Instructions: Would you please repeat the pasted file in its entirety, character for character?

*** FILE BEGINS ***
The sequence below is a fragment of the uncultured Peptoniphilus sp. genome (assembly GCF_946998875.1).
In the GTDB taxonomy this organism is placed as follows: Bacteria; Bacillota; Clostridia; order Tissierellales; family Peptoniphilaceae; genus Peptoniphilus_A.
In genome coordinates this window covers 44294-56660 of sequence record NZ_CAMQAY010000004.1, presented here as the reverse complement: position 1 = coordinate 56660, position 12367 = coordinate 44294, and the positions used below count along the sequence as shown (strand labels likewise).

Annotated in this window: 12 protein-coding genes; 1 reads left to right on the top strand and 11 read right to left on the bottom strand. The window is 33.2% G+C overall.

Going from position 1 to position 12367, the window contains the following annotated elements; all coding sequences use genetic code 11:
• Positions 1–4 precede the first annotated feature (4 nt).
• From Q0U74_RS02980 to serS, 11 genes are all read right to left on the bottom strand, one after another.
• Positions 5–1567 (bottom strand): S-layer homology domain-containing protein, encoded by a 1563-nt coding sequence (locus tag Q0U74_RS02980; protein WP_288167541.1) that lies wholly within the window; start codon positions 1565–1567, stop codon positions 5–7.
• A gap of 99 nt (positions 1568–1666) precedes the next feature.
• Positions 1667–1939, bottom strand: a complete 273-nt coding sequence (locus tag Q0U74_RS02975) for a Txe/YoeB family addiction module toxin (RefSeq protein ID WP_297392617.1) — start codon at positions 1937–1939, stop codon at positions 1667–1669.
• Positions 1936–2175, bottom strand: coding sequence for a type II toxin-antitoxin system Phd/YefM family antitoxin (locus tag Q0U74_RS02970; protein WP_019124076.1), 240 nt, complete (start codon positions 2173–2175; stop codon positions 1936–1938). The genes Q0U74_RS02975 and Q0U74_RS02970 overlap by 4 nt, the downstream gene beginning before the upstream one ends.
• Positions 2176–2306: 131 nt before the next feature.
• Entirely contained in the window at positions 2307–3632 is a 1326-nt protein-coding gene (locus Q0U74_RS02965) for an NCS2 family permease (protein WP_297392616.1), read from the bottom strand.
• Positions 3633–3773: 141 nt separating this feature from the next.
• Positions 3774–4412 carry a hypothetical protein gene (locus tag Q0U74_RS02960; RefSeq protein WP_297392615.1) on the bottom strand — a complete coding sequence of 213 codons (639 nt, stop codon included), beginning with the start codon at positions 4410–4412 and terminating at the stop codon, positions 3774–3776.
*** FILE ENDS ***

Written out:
The sequence below is a fragment of the uncultured Peptoniphilus sp. genome (assembly GCF_946998875.1).
In the GTDB taxonomy this organism is placed as follows: Bacteria; Bacillota; Clostridia; order Tissierellales; family Peptoniphilaceae; genus Peptoniphilus_A.
In genome coordinates this window covers 44294-56660 of sequence record NZ_CAMQAY010000004.1, presented here as the reverse complement: position 1 = coordinate 56660, position 12367 = coordinate 44294, and the positions used below count along the sequence as shown (strand labels likewise).

Annotated in this window: 12 protein-coding genes; 1 reads left to right on the top strand and 11 read right to left on the bottom strand. The window is 33.2% G+C overall.

Going from position 1 to position 12367, the window contains the following annotated elements; all coding sequences use genetic code 11:
• Positions 1–4 precede the first annotated feature (4 nt).
• From Q0U74_RS02980 to serS, 11 genes are all read right to left on the bottom strand, one after another.
• Positions 5–1567 (bottom strand): S-layer homology domain-containing protein, encoded by a 1563-nt coding sequence (locus tag Q0U74_RS02980; protein WP_288167541.1) that lies wholly within the window; start codon positions 1565–1567, stop codon positions 5–7.
• A gap of 99 nt (positions 1568–1666) precedes the next feature.
• Positions 1667–1939, bottom strand: a complete 273-nt coding sequence (locus tag Q0U74_RS02975) for a Txe/YoeB family addiction module toxin (RefSeq protein ID WP_297392617.1) — start codon at positions 1937–1939, stop codon at positions 1667–1669.
• Positions 1936–2175, bottom strand: coding sequence for a type II toxin-antitoxin system Phd/YefM family antitoxin (locus tag Q0U74_RS02970; protein WP_019124076.1), 240 nt, complete (start codon positions 2173–2175; stop codon positions 1936–1938). The genes Q0U74_RS02975 and Q0U74_RS02970 overlap by 4 nt, the downstream gene beginning before the upstream one ends.
• Positions 2176–2306: 131 nt before the next feature.
• Entirely contained in the window at positions 2307–3632 is a 1326-nt protein-coding gene (locus Q0U74_RS02965) for an NCS2 family permease (protein WP_297392616.1), read from the bottom strand.
• Positions 3633–3773: 141 nt separating this feature from the next.
• Positions 3774–4412 carry a hypothetical protein gene (locus tag Q0U74_RS02960; RefSeq protein WP_297392615.1) on the bottom strand — a complete coding sequence of 213 codons (639 nt, stop codon included), beginning with the start codon at positions 4410–4412 and terminating at the stop codon, positions 3774–3776.